Micah S. Harris
There can be little doubt that most people know the world’s most famous vampire from the movies rather than Bram Stoker’s novel, even though Dracula has never been out of print since its 1897 debut. Although it was the movies that created “the legend” that light from the sun will kill a vampire, Dracula owes his immortality to another kind of light, that of the illuminated movie screen.
However, this month we are concerned with the first two, both silent, both foreign, and both illegal.
It’s an interesting story, as relevant today in the on-going intellectual property wars as when it unfolded in the 1920s. Bram Stoker’s widow and heir, the former Florence Balcombe, was tipped off that the Count had escaped his intended final demise as written by her husband. The vampire had, in fact, been resurrected under an assumed identity (“Graf Orlock”), across the channel (Germany) in an entirely different medium (film).
This movie, of course, was Prana-Film’s Nosferatu, a Symphony of Horror. And by the time Florence knew about this illegal adaptation it was already playing Berlin.
It shouldn’t have been happening. Although the U.S. did not establish that an author’s copyright extended to derivative works on film until 1911, over in Europe, the author’s rights to filmic adaptations had already been established since a 1908 amendment to the 1886 Berne Convention.
Florence’s case is even more interesting because it is one of the little guy against the film industry in that industry’s early days. Unlike the financial and cultural circumstances surrounding the U.S. lawsuit over the unauthorized movie adaptation of Ben-Hur (which we looked at last month), at this point in history, hard as it may be to believe now, Dracula wasn’t that big of a deal while Ben-Hur was.
In the silent era, this “Tale of the Christ” (not exactly, but that’s what it says on the cover) was not only America’s best selling novel but it was also making big money as a popular, licensed stage show.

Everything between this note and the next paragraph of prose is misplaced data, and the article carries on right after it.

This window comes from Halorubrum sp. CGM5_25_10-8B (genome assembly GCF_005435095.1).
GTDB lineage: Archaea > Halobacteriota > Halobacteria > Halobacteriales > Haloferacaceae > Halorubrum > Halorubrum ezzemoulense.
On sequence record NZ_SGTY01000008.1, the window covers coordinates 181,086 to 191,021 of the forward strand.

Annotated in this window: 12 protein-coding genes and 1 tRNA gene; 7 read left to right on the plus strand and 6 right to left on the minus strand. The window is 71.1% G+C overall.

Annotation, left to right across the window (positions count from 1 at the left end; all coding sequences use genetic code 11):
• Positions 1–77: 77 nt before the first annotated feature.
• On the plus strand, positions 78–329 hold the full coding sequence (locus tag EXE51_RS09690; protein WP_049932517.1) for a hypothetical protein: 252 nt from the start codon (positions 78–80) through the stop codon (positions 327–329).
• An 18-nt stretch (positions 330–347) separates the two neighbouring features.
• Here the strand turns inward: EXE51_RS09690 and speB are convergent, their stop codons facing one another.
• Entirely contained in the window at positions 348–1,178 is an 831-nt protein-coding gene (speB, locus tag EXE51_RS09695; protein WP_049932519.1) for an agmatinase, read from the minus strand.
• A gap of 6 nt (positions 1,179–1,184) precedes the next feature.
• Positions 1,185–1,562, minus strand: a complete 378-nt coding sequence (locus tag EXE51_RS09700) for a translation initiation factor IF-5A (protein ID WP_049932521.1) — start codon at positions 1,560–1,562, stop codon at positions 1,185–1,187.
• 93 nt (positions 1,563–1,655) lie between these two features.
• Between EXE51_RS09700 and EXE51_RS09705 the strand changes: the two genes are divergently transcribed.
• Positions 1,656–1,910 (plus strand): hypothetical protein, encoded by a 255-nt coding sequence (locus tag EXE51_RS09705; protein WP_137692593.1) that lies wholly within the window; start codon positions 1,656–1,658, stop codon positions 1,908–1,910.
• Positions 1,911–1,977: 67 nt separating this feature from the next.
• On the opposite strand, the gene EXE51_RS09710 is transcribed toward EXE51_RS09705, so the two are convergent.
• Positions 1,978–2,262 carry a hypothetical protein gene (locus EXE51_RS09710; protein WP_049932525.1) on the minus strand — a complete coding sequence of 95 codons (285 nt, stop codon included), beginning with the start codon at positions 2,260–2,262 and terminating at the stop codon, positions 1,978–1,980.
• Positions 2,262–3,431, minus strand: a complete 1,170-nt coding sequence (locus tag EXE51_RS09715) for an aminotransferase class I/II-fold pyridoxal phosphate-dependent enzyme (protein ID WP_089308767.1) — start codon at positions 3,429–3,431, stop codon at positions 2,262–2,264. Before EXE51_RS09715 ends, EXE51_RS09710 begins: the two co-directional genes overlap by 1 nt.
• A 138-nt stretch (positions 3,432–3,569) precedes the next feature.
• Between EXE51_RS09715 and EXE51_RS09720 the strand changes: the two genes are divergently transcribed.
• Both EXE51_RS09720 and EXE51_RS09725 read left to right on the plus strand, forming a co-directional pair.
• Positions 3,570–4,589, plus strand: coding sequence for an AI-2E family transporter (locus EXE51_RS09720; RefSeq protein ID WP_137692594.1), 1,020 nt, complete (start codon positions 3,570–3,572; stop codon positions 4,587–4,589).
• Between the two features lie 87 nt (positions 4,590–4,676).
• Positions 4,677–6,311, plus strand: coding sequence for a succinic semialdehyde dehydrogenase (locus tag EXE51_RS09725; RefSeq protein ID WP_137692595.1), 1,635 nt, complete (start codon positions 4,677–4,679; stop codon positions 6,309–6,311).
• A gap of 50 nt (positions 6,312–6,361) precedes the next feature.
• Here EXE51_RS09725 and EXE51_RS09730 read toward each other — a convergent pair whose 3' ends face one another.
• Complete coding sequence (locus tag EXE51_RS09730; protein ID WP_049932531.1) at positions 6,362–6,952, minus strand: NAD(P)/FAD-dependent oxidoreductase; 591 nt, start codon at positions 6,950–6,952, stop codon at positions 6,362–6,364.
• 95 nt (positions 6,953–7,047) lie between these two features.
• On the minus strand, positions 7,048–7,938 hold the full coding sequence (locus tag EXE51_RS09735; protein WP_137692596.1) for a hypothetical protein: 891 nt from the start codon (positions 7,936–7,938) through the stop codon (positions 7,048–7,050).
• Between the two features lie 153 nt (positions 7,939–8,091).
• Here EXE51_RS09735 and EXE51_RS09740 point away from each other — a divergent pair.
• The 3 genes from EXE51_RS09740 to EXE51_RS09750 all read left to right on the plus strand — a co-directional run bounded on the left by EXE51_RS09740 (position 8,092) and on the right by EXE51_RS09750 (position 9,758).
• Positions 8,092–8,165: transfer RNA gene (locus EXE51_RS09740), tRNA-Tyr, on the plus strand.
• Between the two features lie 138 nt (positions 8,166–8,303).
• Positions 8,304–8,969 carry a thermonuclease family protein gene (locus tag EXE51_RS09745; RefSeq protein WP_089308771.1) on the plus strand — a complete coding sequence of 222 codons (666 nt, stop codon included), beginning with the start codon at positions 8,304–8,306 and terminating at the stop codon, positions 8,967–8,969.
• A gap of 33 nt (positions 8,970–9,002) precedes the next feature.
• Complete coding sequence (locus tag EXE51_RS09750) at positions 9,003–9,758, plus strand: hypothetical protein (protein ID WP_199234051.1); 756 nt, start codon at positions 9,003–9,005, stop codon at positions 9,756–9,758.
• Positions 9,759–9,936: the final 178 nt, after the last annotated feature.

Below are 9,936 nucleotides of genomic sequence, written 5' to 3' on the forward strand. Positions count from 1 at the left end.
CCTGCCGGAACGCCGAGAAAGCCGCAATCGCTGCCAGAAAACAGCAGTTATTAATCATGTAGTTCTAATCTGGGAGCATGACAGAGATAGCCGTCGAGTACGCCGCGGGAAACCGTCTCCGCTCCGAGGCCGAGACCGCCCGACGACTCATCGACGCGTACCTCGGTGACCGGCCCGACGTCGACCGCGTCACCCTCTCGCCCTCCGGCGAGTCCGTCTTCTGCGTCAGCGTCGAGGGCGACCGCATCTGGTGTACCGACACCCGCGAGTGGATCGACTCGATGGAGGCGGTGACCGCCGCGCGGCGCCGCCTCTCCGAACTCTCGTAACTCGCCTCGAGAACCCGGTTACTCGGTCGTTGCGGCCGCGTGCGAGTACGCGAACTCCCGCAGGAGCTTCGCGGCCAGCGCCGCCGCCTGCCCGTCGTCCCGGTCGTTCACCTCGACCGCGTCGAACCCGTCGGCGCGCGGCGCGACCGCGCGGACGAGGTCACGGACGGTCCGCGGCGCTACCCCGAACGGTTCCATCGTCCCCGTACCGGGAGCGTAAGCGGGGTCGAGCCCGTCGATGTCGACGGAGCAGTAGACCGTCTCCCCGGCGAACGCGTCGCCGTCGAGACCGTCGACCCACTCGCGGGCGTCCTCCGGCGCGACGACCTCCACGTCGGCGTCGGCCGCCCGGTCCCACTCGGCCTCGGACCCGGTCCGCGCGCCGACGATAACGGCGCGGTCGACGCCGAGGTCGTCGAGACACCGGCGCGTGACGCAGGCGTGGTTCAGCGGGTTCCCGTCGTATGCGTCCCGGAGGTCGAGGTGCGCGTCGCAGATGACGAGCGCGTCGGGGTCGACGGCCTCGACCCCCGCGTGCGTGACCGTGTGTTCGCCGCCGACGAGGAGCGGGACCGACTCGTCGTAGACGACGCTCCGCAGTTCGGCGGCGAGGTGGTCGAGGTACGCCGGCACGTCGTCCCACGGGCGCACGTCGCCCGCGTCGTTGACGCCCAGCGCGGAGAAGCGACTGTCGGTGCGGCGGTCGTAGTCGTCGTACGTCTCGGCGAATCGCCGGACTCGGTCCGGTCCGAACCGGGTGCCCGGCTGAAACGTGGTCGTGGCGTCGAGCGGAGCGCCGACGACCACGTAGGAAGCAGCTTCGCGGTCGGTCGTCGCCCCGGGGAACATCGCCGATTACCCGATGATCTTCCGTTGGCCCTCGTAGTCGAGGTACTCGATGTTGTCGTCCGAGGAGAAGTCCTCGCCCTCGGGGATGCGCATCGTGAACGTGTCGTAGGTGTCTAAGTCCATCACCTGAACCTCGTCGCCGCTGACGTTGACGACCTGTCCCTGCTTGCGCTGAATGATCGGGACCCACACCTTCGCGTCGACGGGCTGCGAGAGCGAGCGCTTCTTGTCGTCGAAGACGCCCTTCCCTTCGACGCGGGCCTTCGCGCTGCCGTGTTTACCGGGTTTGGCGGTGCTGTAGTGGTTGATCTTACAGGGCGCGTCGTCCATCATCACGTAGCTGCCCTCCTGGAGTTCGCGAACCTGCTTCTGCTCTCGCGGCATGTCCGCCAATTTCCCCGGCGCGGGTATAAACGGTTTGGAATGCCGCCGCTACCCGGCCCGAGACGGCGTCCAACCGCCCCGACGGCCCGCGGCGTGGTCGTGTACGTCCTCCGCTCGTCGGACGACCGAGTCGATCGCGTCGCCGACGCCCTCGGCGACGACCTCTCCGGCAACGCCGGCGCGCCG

Unlike the heir to Ben-Hur, Florence Stoker possessed no heavy guns like entertainment industry lawyers. Just a mere six years after Bram’s death, his wife’s legally entitled intellectual property was already slipping out of her hands.
Actually, it has begun slipping a year or two earlier. Apparently, Florence was unaware of this first plundering of the most lucrative of the literary family jewels – their “blood diamond.” In fact, for decades, practically no one was. In Florence’s case, this was probably because Hungary, the location of this legal transgression, had never recognized the Berne Convention and thus was off the radar.
Thus the same free-for-all spirit regarding creator rights on the Internet that that has mated Disney’s Elsa with Dreamworks’ Jack Frost (together they are, to their devotees, “Jelsa”), was very much alive in the Hungarian film industry back in 1920 when it gave the world something called Drakula halala.
That’s right. You read correctly. The first movie to draw upon the character of the Dark Lord of the Manor Carpathian, the Sovereign of the Undead himself…was called “Drakula halala.” Perhaps it should have been titled Drakula tralala for the antagonist of this story is not Count Dracula, you see, but a deranged music teacher who believes he is the Count.
Preemminent Stoker historian David J. Skal who played a significant role in rescuing Universal’s forgotten 1931 Spanish language Dracula, has now, in his recent Bram Stoker (Something in the Blood: the Untold Story of Bram Stoker, the Man Who Wrote Dracula), uncovered the plot of the tantalizingly elusive Draucla halala.